Five Best Ways to Make Your Yuletide Gay

Categories: Events

Santa has a lump of coal for whoever stole the gay out of this ornament.
In the 1944 musical Meet Me In St. Louis, Judy Garland (of course) introduced the world to the song "Have Yourself a Merry Little Christmas," which features this line: "Make the yuletide gay." This could have been a watershed moment in homosexual pop culture, inspiring millions of people to turn the holiday into an over-the-top, fabulous celebration. ("Okay, Judy, I will," they said under their breath -- and BOOM, tinsel was born.)

Yes, there's some merit to the argument that used pre-Stonewall, the word "gay" just meant "happy and carefree." Just last year Hallmark got tongues wagging when it changed out that very word from the old holiday jam "Deck the Halls" (with a lyrical origin of 1867) and replaced it with "fun" in a bizarre sweater ornament that seemed crafted to annoy the very (only?) demographic that would ever purchase such a product. Scores of LGBTQ organizations took note and pestered Hallmark with threats of black coal and clothing gifts a size too small with no receipt, and managed to get the company to admit that it had no right to take the "gay" out of Christmas. After all, one of the primary activities of this holiday includes decorating a giant phallic symbol with dozens of shiny balls and then covering everything in (Judy) garland and lace.

Whether you like it or not, Christmas was and always will be gay -- in every definition of the word. Here are five ways to make sure your holiday is fabulous, same sex-y and maybe just a bit too much.

See also: The Five Best Foreign Christmas Films

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Tsigereda Gugia Debuts Her Designs at Dress to Impress Fashion Show Saturday

Tsigereda Gugia has been designing since she was a seven-year-old girl in Ethiopia. She moved to the United States for college, and now will showcase her latest designs on Saturday, December 20 at Gazelle Model's Dress to Impress fashion show and clothing sale at the Cherry Creek Hilton Garden Inn, hosted by Abyssinians Familys and La Rue Fashion Parade.

See also: Five Best Menswear Boutiques in Denver

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Make a Sock Puppet and Spark Your Inner Artist at Madelife Friday

Categories: Events

Credit D. Scott Clark Photography.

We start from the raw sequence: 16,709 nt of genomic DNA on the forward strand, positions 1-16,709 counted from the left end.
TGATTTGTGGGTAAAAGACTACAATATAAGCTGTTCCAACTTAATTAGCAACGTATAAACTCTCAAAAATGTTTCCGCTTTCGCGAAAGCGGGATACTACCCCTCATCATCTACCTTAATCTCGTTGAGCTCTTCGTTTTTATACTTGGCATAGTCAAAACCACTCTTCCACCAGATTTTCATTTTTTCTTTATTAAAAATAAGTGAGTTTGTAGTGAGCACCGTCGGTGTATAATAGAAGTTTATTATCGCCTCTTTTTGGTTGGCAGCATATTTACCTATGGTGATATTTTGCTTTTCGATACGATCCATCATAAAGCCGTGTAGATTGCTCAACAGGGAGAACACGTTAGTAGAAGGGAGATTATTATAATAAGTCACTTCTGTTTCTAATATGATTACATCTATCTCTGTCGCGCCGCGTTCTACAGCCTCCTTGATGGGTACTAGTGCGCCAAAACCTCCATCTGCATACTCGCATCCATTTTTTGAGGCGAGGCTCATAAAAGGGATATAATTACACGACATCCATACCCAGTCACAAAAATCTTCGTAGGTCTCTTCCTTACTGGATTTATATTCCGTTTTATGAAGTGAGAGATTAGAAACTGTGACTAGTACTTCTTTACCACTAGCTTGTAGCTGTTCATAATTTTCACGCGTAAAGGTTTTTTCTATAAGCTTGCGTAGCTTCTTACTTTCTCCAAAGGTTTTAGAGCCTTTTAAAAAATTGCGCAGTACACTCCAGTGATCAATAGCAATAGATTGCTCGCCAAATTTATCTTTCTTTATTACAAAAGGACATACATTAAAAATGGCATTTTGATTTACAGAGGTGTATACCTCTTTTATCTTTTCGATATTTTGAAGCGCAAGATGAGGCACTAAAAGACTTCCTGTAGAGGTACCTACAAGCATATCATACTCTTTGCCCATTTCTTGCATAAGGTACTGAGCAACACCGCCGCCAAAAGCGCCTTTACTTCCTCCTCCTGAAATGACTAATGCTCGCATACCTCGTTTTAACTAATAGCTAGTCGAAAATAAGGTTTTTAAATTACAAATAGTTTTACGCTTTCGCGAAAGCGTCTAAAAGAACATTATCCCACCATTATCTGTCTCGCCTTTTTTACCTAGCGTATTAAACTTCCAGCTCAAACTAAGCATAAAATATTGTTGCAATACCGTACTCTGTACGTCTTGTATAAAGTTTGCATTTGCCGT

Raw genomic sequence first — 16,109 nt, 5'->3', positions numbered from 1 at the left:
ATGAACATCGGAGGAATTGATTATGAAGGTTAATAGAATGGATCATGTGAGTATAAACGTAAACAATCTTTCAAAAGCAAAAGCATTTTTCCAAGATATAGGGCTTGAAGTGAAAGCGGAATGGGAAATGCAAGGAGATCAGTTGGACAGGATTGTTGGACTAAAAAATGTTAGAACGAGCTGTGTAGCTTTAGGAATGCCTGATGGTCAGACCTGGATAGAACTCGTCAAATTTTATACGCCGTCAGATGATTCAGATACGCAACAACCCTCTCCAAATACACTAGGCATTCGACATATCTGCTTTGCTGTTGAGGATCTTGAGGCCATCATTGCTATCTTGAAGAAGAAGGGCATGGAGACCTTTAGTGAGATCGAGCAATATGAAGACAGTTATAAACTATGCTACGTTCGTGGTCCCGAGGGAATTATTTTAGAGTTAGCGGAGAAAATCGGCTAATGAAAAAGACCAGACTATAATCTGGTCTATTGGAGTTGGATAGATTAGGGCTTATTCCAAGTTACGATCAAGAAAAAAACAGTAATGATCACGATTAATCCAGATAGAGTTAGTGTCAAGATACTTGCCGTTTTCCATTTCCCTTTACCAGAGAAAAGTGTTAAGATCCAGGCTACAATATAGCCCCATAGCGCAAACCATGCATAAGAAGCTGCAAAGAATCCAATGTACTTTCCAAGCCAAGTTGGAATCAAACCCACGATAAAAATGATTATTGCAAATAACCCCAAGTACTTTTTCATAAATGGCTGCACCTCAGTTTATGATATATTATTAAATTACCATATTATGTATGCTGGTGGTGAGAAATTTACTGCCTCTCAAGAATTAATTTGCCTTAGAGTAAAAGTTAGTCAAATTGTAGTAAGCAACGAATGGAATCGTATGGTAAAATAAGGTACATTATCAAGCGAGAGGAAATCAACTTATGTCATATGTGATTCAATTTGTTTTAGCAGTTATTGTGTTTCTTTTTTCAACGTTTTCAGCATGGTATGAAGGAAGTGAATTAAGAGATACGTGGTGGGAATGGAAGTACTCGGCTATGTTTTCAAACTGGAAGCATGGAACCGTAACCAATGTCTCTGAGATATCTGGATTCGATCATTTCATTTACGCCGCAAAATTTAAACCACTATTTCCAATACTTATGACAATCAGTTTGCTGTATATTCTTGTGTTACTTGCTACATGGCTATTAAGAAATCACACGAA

Madelife is a collaborative space where artists can develop their craft.
When creativity sparks in a young person, it tends to get extinguished by societal -- and often parental -- pressures to join "the real world" and get a "real job." But the people behind Madelife want to fan that flame. "A lot of young people are told or just feel like the creative path isn't a realistic avenue to go professionally," says Madelife director Leah Brenner. "It's hard when you're younger. You're just focused on getting a job and being independent. But it's such a pivotal age where you're setting the groundwork. We want to show that that they can be creative and choose a path that's right for them."

See also: Choki Gallery Brings Bhutan to Denver

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Prud Collective Launches Ethical Fashion With a Fashion Show and Pop-Up Shop on Thursday

All photos by Amfo Connolly
African tradition meets Colorado style on Thursday, December 18 at Beacons Community Creative Space, where Prud Collective will host an Ethical Fashion launch of its new spring 2015 line with a pop-up shop, cocktails and a fashion show. Prud founder Dacia McPherson's love of American, Japanese and Scandinavian styles are clear in the collection, as are the artistic influences of her design team.

See also: Prud Style Has Designs on Taking Fashion From Africa to Denver and Back

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Women's Global Empowerment Fund Brings Support to Ugandan Women; Support WGEF Tomorrow

Categories: Events

Credit Jen Davidson
Karen Sugar with Betty, a peer counselor and member of WGEF's program.
Years ago, in what she calls a moment of brilliance or insanity, Karen Sugar decided to start an international development organization for women. Sugar began by looking for a location where women had the most critical need for empowerment, but she soon realized that the location wasn't as important as the bond between women. "It didn't matter where I went, because I know as women we're all connected," Sugar explains. "As women, we all have similar experiences as we walk the planet, whether it's discrimination or abuse, physical or emotional. Although our lives look different, we can relate to being a woman."